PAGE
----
A Thousand Miles Landline
The point is that you never know it’s a dream because everyone’s too busy acting in your own skull-sized tv show.
Sometimes it’s all about the words you don’t say. Sometimes it’s all about something else.
On the phone Mum is telling me about her day. She tells me what she’s cooking for dinner and words of beef and chopped onions run through the landline cable. Travelling across country borders and piles of garbage on the street a thousand miles away.
Outside a giant cloud’s farting puffy little clouds all around. This is going to be another gloomy night without stars. Weather finding the perfect life metaphor.
Someone once said when people talk to you about the weather they mean something else. And Mum asks if it’s raining.
In a phone conversation it’s all about trying not to slip into an embarrassing silence. Mum shares local gossip I don’t want to hear about. Mum filling the gap with stories I’ve already heard dozens of times.
She says, I love you. And I say, I’m going to bed.
There are days you wake up already pissed off. Maybe that’s because of a bad dream. Or maybe you’re just genetically grumpy.
Maybe it’s all about planets’ alignments. Moon years. Astrology and all the rest. Butterfly effect and string theory. There’s so much garbage to take into account to find a reason for everything that in the end, it’s all a giant random mess.
I stopped looking for a cause for anything. Everything is random anyway. I just go with the flow.
Every night dreams screen in your head when you’re asleep. But there are dreams you’ll never remember. Dreams that looks like memories.
The point is that you never know it’s a dream because everyone’s too busy acting in your own skull-sized tv show. That cloudy cotton frame everything is wrapped around in dreams, that’s just cheap movie setting. That never happens for real.
When I die I want it to happen in my sleep. Passing away with flossed teeth and clean underwear. Dead and clean washed.
That night I dreamt of Mum. She’s screaming with swelling veins cracking over her neck. She screams so hard that spits fly off her mouth landing on the furniture. Eyes popping out of their orbits. Then Mum collapses. Mum going timber. She’s sprawled on the floor. Pink starfish on the living room carpet.
Somebody calls an ambulance. Flickering red and blue light on the greying walls of my parents’ house. Then Mum is on a gurney rolled away. Mum is in the hospital with tubings stuck under her skin feeding her vitamins and sugary water.
This is me watching life going by, frame after frame after frame. Screening in my head. This is just a dream. And when I wake up my first thought is I need the bathroom.
Then I text Mum to tell her she was playing a chalk outline on the floor of my dreams. That’s funny, I write, isn’t it?
She texts back, don’t be daft. And she laughs.
I know she’s laughing because she chains up forty little “a” one next to each other. Mum never learnt how to laugh on messages.
Then life goes by, the sun keeps rising and setting for everyone. And the same happens in this odd story of mine.
Except one week after my dream, after Mum laughed in a single vowel, Mum rings me up. She asks me about the weather.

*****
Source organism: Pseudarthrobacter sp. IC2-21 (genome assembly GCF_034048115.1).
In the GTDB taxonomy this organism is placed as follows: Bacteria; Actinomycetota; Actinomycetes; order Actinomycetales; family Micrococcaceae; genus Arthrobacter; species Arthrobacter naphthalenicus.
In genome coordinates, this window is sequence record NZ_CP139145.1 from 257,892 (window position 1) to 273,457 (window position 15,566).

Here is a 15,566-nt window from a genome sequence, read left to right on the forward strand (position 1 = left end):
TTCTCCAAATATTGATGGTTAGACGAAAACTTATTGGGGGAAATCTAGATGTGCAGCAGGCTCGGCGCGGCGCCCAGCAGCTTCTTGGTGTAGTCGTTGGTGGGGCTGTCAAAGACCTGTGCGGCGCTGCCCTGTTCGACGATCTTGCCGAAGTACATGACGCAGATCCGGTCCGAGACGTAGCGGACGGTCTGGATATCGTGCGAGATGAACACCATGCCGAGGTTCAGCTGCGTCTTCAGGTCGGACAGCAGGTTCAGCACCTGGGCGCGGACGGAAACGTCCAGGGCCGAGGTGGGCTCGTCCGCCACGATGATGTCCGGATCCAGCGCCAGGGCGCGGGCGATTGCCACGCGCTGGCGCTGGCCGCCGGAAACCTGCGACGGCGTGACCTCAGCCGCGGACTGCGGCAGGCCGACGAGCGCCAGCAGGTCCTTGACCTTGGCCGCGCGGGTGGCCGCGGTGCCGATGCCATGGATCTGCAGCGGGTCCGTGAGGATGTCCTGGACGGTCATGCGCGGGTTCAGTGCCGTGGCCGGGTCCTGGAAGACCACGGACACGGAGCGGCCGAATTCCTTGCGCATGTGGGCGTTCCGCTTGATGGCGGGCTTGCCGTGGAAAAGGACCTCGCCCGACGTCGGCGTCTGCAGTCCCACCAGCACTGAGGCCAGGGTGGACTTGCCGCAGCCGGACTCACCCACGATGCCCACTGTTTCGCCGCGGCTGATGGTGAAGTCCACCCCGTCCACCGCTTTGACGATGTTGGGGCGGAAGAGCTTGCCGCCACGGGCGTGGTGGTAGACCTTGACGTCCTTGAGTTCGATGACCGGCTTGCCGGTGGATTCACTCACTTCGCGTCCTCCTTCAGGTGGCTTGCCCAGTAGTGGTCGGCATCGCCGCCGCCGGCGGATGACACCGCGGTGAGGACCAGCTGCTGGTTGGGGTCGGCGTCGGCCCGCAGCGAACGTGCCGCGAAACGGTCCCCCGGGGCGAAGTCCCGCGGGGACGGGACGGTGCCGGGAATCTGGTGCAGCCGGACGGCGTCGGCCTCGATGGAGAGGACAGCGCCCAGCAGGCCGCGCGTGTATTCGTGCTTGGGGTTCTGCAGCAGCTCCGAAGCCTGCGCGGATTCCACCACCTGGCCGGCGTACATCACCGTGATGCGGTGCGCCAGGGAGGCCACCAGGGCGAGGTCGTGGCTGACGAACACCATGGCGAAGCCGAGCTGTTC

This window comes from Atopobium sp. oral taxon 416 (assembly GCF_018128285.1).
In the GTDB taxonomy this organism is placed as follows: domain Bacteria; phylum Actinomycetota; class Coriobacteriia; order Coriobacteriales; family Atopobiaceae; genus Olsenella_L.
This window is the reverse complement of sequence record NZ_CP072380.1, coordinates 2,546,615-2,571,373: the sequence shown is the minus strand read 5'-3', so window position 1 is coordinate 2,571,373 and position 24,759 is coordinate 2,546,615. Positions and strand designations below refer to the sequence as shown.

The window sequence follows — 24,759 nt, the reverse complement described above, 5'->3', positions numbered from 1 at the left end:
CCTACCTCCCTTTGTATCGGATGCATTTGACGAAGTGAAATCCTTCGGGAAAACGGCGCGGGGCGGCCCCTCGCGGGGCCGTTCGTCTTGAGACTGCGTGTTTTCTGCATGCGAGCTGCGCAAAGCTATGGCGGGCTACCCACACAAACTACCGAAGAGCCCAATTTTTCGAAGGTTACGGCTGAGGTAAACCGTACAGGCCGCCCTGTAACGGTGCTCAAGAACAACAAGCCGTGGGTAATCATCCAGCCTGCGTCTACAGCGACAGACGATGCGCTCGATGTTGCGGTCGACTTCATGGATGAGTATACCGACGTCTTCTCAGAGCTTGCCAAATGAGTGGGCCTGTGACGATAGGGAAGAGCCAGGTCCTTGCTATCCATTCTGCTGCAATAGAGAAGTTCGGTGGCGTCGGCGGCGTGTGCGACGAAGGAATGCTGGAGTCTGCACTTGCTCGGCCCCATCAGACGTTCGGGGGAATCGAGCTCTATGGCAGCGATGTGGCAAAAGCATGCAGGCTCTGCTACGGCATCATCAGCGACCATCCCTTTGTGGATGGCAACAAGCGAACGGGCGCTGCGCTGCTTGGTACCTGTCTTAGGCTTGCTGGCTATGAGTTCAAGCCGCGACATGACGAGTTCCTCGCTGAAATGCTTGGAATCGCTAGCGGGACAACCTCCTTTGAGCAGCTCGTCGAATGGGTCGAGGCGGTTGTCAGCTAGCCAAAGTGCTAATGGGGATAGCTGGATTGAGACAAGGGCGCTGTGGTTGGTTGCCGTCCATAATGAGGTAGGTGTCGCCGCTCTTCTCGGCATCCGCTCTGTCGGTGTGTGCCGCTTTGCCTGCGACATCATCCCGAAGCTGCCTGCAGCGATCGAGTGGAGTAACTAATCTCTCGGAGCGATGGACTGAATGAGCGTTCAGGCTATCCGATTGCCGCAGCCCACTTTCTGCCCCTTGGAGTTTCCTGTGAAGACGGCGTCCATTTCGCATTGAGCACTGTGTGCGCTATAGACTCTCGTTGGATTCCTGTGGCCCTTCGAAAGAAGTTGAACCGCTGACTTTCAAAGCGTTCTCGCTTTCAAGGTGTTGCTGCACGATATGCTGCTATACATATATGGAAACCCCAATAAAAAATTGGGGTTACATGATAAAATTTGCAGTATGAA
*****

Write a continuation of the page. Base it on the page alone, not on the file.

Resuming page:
This is Mum and I chatting but not chatting.
When you talk about the weather you always mean something else.
Then there’s silence on the line. Mum not filling the gaps. Behind her I can hear Dad watching tv watching him. On tv someone’s guessed the price of washing powder and the audience applauds.
And Mum says, “It wasn’t me.”
I say, what d’you mean?
“The message I sent you,” Mum says. “That was your dad.”
And my first thought is that Dad doesn’t know how to laugh on messages either.
Mum says they had an argument at home. One of those arguments nobody ever tells you about when you’re a thousand miles away. Mum says she screamed with her veins swelling all over her neck. She says she collapsed on the floor. Mum going timber. Unconscious.
From behind the phone, talking to her, Dad says, “God knows what the hell is wrong with you two.”
They had to call an ambulance. She went to the hospital. Then Mum says, “How did you know?”
And she starts sobbing. Sobbing because I knew without knowing. Sobbing because the invisible umbilical cord is never cut for good. It stretches over distances. Through country borders, stormy oceans and blossoming trees. Connections are never about miles and double insulated wires.
Behind the phone Dad says, “You two are freaks.” And on tv the audience boos somebody who couldn’t guess the price of twelve cage-free eggs.
Mum says, “I love you.” And she sobs, sobs, sobs.
I say, Mum.
Dad yells at the screen saying that he’d win the game hands down standing on one leg.
Mum kisses the handset and her lips travel through a thousand miles of dead grass and ocean waves crashing on cliffs.
And I can feel her kiss on my cheek. I can smell her hair and garlic on her hands. Because real life smells are not like in fairy tales.
On tv somebody wins an estate car and Dad says, “Shit.”
Mum says, “Dream about something nice next time. Will you?”
I say, will do.
And I can see her smiling. My eyes close and I can see Mum on the other side of the landline. I don’t know how this is, but I’ve stopped looking for a cause for anything. It’s all random anyway.
Mum tells me a cousin’s wife’s friend is getting divorced. And I’m listening. Her voice travelling a thousand miles through the landline.
Mum says, you still there?
But I don’t say anything.
Because sometimes it’s all about the words we don’t say. Sometimes it’s all about something else.
Whatever that is.